Romneycare Sure Looks Like Obamacare

March 12th, 2010 at 12:20 am David Frum | 22 Comments |

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Click here for all of David Frum’s blogposts on Mitt Romney’s “No Apology”.


I have to say I got a big chuckle out of Romney’s healthcare chapter. Two years ago, I published a book on conservative reform that urged conservatives to pay more attention to the social costs of obesity. Those lines prompted National Review‘s book reviewer to ceremonially drum me out of the conservative movement. Two years later, the candidate endorsed by National Review in 2008 has this to say: “One of the biggest behavioral contributors to sickness and death is our big waistlines, and the cascading negative health impact of that excess weight.” (191) Romney then proceeds through a very well-informed discussion of the obesity problem, culminating in a suggestion that health insurers be allowed to discount premiums for the non-obese.

Romney sharply distinguishes his healthcare preferences from Barack Obama’s. For him, the red line is the public option. He adamantly opposes it. Yet in many other respects, there is common ground. Like Obama, Romney worries about the malign incentives of fee-for-service medicine. Like Obama, Romney regards the status quo as unsustainable. Like Obama, Romney is a big fan of the healthcare journalism of Atul Gawande.

And of course, the public option has now vanished from the Obama plan. Which means that the federal plan bears a closer family resemblance than ever to Romney’s idea: regulated health insurance exchanges, mandates to buy insurance for those who can afford it, subsidies for those who cannot. Romney’s preference would be to omit the mandate for those who “can demonstrate their ability to pay their own health-care bills.” (176) That would be precious few of us. And he wants to allow states ample leeway to innovate without hindrance by the federal government.

Romney frames the distinction between his preferences and President Obama’s as “free enterprise and consumer-driven markets or government management and regulation.” (193)

It’s hard to avoid the suspicion that these two technocrats have more in common with each other on this issue than either does with his party’s more fervent supporters. With this one difference: shout outs to CEOs in Ch 7 – 3, including one to the CEO of drugmaker Novartis.

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22 Comments so far ↓

  • mlindroo

    > It’s hard to avoid the suspicion that
    > these two technocrats have more in common with each other on this issue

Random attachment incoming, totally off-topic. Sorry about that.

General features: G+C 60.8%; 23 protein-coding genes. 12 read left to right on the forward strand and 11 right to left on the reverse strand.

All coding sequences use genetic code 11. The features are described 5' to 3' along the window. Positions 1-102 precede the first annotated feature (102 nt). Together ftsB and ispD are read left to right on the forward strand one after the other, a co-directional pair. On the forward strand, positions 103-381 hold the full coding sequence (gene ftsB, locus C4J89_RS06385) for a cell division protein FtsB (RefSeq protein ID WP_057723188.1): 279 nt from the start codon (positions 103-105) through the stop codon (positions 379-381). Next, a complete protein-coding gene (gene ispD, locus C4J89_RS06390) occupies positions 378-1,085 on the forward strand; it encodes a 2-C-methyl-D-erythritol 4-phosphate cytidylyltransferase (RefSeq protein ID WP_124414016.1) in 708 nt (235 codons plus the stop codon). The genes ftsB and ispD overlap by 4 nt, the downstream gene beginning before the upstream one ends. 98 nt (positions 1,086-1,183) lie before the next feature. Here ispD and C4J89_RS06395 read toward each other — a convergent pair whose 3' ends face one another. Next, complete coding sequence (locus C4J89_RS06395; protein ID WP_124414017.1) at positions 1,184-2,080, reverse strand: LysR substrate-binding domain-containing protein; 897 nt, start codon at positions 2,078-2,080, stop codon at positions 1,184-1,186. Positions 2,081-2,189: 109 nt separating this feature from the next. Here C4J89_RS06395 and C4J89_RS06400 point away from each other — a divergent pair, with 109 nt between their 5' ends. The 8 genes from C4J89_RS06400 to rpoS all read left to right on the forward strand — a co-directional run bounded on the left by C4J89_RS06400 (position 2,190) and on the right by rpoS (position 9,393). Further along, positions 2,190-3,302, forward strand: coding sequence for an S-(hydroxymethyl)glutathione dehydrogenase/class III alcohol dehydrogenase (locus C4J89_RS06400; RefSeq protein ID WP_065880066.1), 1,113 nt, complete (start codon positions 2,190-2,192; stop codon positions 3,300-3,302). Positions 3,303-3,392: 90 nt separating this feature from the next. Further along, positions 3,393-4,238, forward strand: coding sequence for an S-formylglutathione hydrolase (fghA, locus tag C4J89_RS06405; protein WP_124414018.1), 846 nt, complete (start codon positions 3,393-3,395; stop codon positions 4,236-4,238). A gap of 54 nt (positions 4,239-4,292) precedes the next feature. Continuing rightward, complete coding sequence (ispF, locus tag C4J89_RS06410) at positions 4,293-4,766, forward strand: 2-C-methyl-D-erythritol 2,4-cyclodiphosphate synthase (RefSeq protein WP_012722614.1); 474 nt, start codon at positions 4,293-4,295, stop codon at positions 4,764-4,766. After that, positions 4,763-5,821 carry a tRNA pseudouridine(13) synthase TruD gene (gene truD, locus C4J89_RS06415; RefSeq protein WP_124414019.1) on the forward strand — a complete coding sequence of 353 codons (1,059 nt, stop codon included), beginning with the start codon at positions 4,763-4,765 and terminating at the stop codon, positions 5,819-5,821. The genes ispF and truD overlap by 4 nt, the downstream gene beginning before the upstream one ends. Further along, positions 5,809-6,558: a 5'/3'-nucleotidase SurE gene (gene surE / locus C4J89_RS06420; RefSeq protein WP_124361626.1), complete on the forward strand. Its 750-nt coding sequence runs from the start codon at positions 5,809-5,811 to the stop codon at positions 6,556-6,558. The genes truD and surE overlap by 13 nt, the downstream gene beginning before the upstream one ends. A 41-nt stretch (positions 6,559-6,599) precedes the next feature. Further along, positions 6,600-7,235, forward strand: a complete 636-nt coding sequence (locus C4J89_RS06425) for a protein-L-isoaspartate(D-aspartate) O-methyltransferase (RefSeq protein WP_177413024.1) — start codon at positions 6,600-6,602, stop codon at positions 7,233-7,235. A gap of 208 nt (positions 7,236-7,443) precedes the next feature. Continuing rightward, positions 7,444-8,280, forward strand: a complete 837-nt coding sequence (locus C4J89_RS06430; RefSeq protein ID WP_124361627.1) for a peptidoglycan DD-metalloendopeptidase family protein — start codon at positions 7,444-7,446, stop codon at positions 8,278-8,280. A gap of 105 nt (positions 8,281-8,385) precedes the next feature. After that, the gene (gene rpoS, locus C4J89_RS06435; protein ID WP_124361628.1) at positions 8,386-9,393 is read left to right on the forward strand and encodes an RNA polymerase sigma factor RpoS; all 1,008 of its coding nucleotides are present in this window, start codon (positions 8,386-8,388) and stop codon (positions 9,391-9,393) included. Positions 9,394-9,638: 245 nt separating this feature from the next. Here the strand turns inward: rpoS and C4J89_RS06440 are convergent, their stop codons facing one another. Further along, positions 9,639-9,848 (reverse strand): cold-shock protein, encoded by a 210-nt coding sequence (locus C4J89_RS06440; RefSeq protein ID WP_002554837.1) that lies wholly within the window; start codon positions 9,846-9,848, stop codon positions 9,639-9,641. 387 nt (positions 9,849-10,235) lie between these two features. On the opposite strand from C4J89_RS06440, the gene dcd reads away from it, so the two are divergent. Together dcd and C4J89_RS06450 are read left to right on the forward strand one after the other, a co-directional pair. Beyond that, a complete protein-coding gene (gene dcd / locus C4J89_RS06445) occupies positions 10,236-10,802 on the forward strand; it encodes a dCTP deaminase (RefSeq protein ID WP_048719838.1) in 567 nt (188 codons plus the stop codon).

> than either does with his party’s more fervent supporters.

    Yup…

    The difference is that left-wing partisans at least have valid reasons to feel disappointed, if not angry. The pragmatic Senate bill borrows lots of stuff from Romney and 1990s Republican proposals, after all.

    Romney ought to be proud of Massachusetts health care reform. Yet if he decides to run again in 2012, he’ll undoubtedly turn himself into a pretzel while explaining why the plan he campaigned for as Massachusetts governor is actually a socialist plot that must be opposed. The man’s Kerry-like lack of political courage is as annoying as his track record as businessman/governor is admirable.

    MARCU$

  • joemarier

    I probably COULD pay a greater percentage of my family’s health care bills myself if I had, say an extra 400-500 dollars a paycheck… say! That’s how much I pay for health insurance!

  • sinz54

    Frum: Romney sharply distinguishes his healthcare preferences from Barack Obama’s. For him, the red line is the public option. He adamantly opposes it.
    I live in MA.

    RomneyCare does have a public option: Network Health. It’s subsidized so its premiums are quite low. BUT, unlike the public option that liberals wanted in ObamaCare, Network Health is strictly means tested. You have to be really poor to qualify for it. Thus it can never compete with private insurers for the middle-class and upper-class markets.

    http://www.network-health.org/visitors/

    So how is RomneyCare doing?

    Good news: Thanks to the mandate to get insurance, 95% of Massachusetts residents are now covered by some kind of health insurance. It provides for guaranteed issue: You cannot be dropped or rejected for a pre-existing condition (which has been tremendously helpful to me with my pre-existing condition). And Network Health, the state health plan for the poor, seems to be efficient and user-friendly for applicants and policyholders.

    Bad news: RomneyCare has failed to contain costs. While insurers in MA continue to lose money on each policyholder due to the skyrocketing costs of folks like me with serious conditions, premiums continue to rise sharply. (Blue Cross/Blue Shield of MA just raised my own premium by 44%. That’s FORTY-FOUR percent.)

    Partly this is by design: If Romney had proposed strict cost controls at the outset, any number of stakeholders might have been scared away and the whole thing would have failed to pass the MA legislature. But also it’s because everybody talked themselves into the idea that forcing lots of new people into the system with universal coverage would pay for it all. That has NOT worked.

    The lesson that RomneyCare has for ObamaCare, is that the “Grand Bargain” of universal coverage in exchange for guaranteed issue is NOT economically sustainable. Bringing in all those young healthy policyholders into the system did NOT pay for all those sicker policyholders with pre-existing conditions, and for all those folks who end up in Emergency Rooms.

    The hard truth is that with Social Security, Medicare, or the putative ObamaCare, there just aren’t enough young healthy people to pay for it all. That’s due to the huge size of the baby-boom cohort (who as they age are picking up various expensive chronic illnesses) and America’s declining birth rate (which produces fewer young healthy policyholders).